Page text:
Ignite Your Knowledge of Fireplace Safety
With winter here, parents have been stacking up questions about making fireplaces as safe as possible for the family. Let me fire up some seasonal information on this topic.
First, fireplaces can be a cause for some significant burns in children and adults, not to mention carbon monoxide poisoning.
If you are going to use your fireplace, have a professional check your chimney every year. They will make sure there are no animal nests or other things that can block smoke from escaping. That person can also check your fireplace or woodstove to make sure it is in good working order.
Before starting a fire, make sure the damper or flue is open. Keep it open until the fire is out to draw smoke out of the house rather than into it. It is also important to clean out ashes from previous fires. Then keep your level of ash to one inch or less. A thicker layer restricts the air supply to a log and results in more smoke.
The area around the fireplace should be cleared of anything flammable. A spark from the fire could ignite something nearby. Fireplace tools should be out of children’s reach, as should lighters and matches.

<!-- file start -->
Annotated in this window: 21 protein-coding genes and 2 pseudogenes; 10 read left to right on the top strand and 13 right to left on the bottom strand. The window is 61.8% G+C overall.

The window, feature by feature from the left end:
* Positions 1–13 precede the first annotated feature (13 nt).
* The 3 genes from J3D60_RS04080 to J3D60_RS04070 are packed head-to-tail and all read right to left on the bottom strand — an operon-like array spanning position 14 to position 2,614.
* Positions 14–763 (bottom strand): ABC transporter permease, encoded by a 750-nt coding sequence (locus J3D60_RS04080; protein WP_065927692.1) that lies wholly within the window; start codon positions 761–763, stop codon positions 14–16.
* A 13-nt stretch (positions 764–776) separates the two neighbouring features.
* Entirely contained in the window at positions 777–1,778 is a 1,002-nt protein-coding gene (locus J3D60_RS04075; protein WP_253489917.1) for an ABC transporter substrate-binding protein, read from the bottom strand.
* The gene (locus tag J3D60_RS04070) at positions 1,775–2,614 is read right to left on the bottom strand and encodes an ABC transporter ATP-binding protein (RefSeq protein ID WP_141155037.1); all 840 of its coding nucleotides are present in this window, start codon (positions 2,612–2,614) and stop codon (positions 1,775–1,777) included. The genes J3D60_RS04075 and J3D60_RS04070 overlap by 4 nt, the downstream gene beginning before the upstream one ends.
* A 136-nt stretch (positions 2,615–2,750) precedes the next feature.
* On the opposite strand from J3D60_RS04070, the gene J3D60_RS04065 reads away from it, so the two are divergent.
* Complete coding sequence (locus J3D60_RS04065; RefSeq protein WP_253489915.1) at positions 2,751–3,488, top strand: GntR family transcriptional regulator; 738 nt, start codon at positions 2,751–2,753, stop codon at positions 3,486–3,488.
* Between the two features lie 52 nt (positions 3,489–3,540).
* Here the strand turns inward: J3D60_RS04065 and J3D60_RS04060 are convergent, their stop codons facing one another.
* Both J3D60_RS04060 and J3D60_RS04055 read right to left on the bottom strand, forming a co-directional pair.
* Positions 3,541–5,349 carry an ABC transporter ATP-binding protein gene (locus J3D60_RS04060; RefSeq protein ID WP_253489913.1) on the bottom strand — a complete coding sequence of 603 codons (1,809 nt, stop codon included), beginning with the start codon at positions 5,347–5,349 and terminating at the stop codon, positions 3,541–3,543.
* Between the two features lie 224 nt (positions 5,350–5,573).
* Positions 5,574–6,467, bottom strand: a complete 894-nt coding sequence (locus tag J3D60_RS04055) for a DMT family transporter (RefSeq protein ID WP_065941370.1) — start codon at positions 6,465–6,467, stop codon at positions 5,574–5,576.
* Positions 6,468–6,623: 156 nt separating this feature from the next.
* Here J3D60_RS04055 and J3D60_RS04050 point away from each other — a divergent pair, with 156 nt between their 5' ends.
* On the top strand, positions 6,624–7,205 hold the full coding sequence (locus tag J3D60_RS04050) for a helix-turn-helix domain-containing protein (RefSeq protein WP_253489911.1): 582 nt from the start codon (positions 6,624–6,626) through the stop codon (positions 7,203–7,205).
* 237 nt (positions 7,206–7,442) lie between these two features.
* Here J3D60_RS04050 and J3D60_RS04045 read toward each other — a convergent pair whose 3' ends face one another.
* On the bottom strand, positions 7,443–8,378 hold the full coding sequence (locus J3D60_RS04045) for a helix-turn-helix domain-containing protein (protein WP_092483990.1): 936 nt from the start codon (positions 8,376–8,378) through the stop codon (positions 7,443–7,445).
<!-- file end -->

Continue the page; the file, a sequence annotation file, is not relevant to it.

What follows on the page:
The best wood for a fireplace fire is dry and well-aged, which burns more evenly and with less smoke. In fact, smaller pieces of wood placed on a grate in the fireplace burn faster and produce even less smoke. Wet or green wood smokes a lot and will increase soot buildup in the chimney.
Never leave an unattended fire in the fireplace. Make sure any fire is out before going to bed or leaving the house. Speaking of unattended, never leave a child in a room with a fire. It’s a great idea to place a safety screen in front of a woodstove or fireplace to prevent burns.
Don’t forget to test your smoke and carbon monoxide detector monthly and change your batteries once a year. A fire extinguisher in the home is a must, too. It is a good idea to keep a window slightly open to prevent the buildup of smoke or carbon monoxide. This is a safety precaution, even if you have a smoke and carbon monoxide detector in your home.
Hopefully, tips like these will light up, and not inflame, your knowledge about ensuring a safe fireplace this winter.
Lewis First, MD, is chief of Pediatrics at The University of Vermont Children’s Hospital and chair of the Department of Pediatrics at the University of Vermont College of Medicine. You can also catch “First with Kids” weekly on WOKO 98.9FM and WPTZ Channel 5, or visit the First with Kids video archives at www.UVMHealth.org/MedCenterFirstWithKids.